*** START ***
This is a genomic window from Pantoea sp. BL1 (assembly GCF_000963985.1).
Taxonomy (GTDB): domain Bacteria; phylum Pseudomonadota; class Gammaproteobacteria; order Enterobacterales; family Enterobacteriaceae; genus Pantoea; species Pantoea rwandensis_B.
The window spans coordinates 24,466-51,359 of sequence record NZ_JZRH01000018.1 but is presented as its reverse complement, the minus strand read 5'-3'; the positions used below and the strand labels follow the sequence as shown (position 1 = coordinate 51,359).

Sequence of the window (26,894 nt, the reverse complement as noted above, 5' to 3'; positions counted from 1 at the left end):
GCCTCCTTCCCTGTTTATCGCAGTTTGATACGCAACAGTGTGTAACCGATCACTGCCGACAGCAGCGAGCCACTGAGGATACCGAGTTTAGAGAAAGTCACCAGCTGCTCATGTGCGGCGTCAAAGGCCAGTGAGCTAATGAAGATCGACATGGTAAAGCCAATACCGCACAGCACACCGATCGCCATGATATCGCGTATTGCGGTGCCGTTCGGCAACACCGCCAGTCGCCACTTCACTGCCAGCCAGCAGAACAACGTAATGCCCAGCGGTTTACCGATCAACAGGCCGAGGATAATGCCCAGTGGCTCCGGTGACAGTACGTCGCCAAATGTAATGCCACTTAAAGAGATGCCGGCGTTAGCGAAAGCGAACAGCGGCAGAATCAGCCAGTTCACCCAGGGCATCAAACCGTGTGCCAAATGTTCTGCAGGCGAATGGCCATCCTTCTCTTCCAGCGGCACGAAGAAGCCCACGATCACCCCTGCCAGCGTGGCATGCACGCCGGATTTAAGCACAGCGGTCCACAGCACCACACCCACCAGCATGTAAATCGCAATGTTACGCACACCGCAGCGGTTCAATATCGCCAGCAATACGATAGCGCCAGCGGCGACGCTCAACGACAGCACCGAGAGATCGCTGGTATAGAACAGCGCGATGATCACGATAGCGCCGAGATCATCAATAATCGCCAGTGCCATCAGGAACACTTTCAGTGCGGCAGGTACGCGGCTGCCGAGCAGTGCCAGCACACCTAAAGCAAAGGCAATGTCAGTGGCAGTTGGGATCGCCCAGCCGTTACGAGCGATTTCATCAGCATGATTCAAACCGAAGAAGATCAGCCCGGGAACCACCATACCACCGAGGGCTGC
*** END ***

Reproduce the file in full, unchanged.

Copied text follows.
This is a genomic window from Pantoea sp. BL1 (assembly GCF_000963985.1).
Taxonomy (GTDB): domain Bacteria; phylum Pseudomonadota; class Gammaproteobacteria; order Enterobacterales; family Enterobacteriaceae; genus Pantoea; species Pantoea rwandensis_B.
The window spans coordinates 24,466-51,359 of sequence record NZ_JZRH01000018.1 but is presented as its reverse complement, the minus strand read 5'-3'; the positions used below and the strand labels follow the sequence as shown (position 1 = coordinate 51,359).

Sequence of the window (26,894 nt, the reverse complement as noted above, 5' to 3'; positions counted from 1 at the left end):
GCCTCCTTCCCTGTTTATCGCAGTTTGATACGCAACAGTGTGTAACCGATCACTGCCGACAGCAGCGAGCCACTGAGGATACCGAGTTTAGAGAAAGTCACCAGCTGCTCATGTGCGGCGTCAAAGGCCAGTGAGCTAATGAAGATCGACATGGTAAAGCCAATACCGCACAGCACACCGATCGCCATGATATCGCGTATTGCGGTGCCGTTCGGCAACACCGCCAGTCGCCACTTCACTGCCAGCCAGCAGAACAACGTAATGCCCAGCGGTTTACCGATCAACAGGCCGAGGATAATGCCCAGTGGCTCCGGTGACAGTACGTCGCCAAATGTAATGCCACTTAAAGAGATGCCGGCGTTAGCGAAAGCGAACAGCGGCAGAATCAGCCAGTTCACCCAGGGCATCAAACCGTGTGCCAAATGTTCTGCAGGCGAATGGCCATCCTTCTCTTCCAGCGGCACGAAGAAGCCCACGATCACCCCTGCCAGCGTGGCATGCACGCCGGATTTAAGCACAGCGGTCCACAGCACCACACCCACCAGCATGTAAATCGCAATGTTACGCACACCGCAGCGGTTCAATATCGCCAGCAATACGATAGCGCCAGCGGCGACGCTCAACGACAGCACCGAGAGATCGCTGGTATAGAACAGCGCGATGATCACGATAGCGCCGAGATCATCAATAATCGCCAGTGCCATCAGGAACACTTTCAGTGCGGCAGGTACGCGGCTGCCGAGCAGTGCCAGCACACCTAAAGCAAAGGCAATGTCAGTGGCAGTTGGGATCGCCCAGCCGTTACGAGCGATTTCATCAGCATGATTCAAACCGAAGAAGATCAGCCCGGGAACCACCATACCACCGAGGGCTGC